Jamkhed CRHP was founded in 1970 by Drs Raj and Mabelle Arole, and their daughter Shobha and her brother Ravi continue to work tirelessly as doctors, surgeons and directors of one of the most successful NGOs in the world. Mabelle and Raj both studied medicine in the United States, before returning to their home country to dedicate their lives to helping the "poorest of the poor."
"Ours is not an innovation in technology but rather, an innovation of the people within each community, to bring about social change and, thereby, uplift everyone from poverty and disease. This is especially true for a society such as India where caste and gender defines status and value. By educating the most stigmatized, we are able to see the power of the individual and give credit to her work and value despite her gender, caste, religion and illiteracy. She, in turn, is able to provide assistance to those of her caste and gender increasing their knowledge and access to vital and often life-saving healthcare information. Through health knowledge, the door is open to a broader array of social topics and taboos. By providing basic needs and health knowledge to communities they are able to witness the immediate impact of curative medicine but also preventive methods that are long-term and sustaining. Therefore, by starting from the bottom up, the CRHP approach reaches every member of the community creating a larger impact at the intersection of health, economics and human rights."
I was fortunate enough to travel as part of a training program organised through Melbourne University and the Nossal Institute. You can find more about the program here.
It was in Jamkhed that I had my first exposure to the value of Public Health and 10 years on, what I learnt in Jamkhed remains more pertinent and valuable to me than the doctorate and masters degrees.
CRHP taught me several key things about health, medicine and development:
- you cannot simply tell people to change, because they won't. You need to understand them, live amongst them, be accepted by them and work with them to enable them to change themselves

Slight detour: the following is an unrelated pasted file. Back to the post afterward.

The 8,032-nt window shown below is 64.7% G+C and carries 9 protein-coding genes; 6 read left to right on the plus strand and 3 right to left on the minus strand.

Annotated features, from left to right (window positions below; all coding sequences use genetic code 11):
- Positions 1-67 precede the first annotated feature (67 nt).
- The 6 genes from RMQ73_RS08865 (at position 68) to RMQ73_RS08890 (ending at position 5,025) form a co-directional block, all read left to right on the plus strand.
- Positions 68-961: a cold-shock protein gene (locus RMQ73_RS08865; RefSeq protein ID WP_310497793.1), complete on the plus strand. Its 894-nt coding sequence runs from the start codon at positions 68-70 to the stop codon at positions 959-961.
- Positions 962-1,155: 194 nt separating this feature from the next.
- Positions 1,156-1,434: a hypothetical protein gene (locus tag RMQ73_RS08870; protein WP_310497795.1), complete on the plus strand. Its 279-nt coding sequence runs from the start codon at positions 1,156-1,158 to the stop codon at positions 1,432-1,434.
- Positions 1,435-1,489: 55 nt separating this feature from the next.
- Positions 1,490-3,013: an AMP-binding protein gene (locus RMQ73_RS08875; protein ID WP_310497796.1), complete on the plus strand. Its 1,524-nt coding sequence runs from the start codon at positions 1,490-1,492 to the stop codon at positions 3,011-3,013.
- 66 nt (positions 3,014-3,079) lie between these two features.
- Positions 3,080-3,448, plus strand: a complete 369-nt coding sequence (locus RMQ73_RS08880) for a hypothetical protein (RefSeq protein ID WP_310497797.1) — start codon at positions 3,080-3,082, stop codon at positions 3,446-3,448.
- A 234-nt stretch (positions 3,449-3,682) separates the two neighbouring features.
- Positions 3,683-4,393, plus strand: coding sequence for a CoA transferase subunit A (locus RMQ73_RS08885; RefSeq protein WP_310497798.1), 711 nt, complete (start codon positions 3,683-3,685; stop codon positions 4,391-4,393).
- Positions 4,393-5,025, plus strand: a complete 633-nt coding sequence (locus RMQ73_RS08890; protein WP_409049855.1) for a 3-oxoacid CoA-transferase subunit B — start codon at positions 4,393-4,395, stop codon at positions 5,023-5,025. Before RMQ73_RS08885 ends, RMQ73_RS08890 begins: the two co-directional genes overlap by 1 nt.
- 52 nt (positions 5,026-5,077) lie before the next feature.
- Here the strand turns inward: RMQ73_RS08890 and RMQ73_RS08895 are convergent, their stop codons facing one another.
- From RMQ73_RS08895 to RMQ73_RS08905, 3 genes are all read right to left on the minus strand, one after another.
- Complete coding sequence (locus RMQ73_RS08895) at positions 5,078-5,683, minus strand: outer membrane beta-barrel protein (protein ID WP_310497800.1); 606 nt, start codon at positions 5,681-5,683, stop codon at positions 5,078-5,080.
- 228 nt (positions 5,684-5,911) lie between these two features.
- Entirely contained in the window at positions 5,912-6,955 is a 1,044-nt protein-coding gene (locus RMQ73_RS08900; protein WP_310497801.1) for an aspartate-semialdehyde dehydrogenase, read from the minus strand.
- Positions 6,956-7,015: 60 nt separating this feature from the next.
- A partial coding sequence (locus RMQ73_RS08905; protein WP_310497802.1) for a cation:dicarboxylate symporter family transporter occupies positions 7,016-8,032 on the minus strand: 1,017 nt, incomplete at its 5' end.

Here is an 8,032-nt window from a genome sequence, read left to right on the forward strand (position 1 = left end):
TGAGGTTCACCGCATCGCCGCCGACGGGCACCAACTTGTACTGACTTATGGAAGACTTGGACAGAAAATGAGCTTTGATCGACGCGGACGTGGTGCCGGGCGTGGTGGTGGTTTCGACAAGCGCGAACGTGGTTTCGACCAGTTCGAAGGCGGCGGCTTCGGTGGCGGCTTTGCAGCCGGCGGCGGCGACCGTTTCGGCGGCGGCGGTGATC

- empowering women is key to achieving health care and development goals. Women are instrumental in managing the health of families and communities, but they are also half the population - if you don't use them you are wasting half your resources.
- understand the community, the culture, the people. The caste system in rural India is still prominent, but there are other social barriers such as landowners and non-landowners, different religious groups and stimga toward people with chronic disease or disability. Finding ways to overcome these barriers, or break them down allows the communities to work together and be more empowered in change.
- the environment is a critical health determinant - meaning that without nutritious food, without water to drink, without housing and sanitation, people cannot be healthy.
A farm growing the Drumstick tree was a special excursion for us, to demonstrate the importance of understanding the natural resources and also respecting the traditional knowledge of the people who have survived these harsh environments for thousands of years.
"The drumstick tree is a source of beta-carotene, Vitamin C, protein, iron and potassium. The tree is a good source for calcium and phosphorus. The Drumstick Tree is known to have the highest protein ratio of any plant. One tablespoon of leaf powder provides 14% of the protein, 40% of the calcium, 23% of the iron and most of the vitamin A as well as 8 amino acids per day for a young child. Six tablespoons of leaf powder will provide nearly all of a woman’s daily iron and calcium needs during pregnancy and breastfeeding."
One phrase continues to resonate with me, and often comes to mind when I feel overwhelmed by the work I do - a community health worker explained how CRHP has been so successful - because they retain a perseverance and commitment to incrementally "light one candle at a time."
As of 2011, the CRHP has worked with 300 villages and over 500,000 people.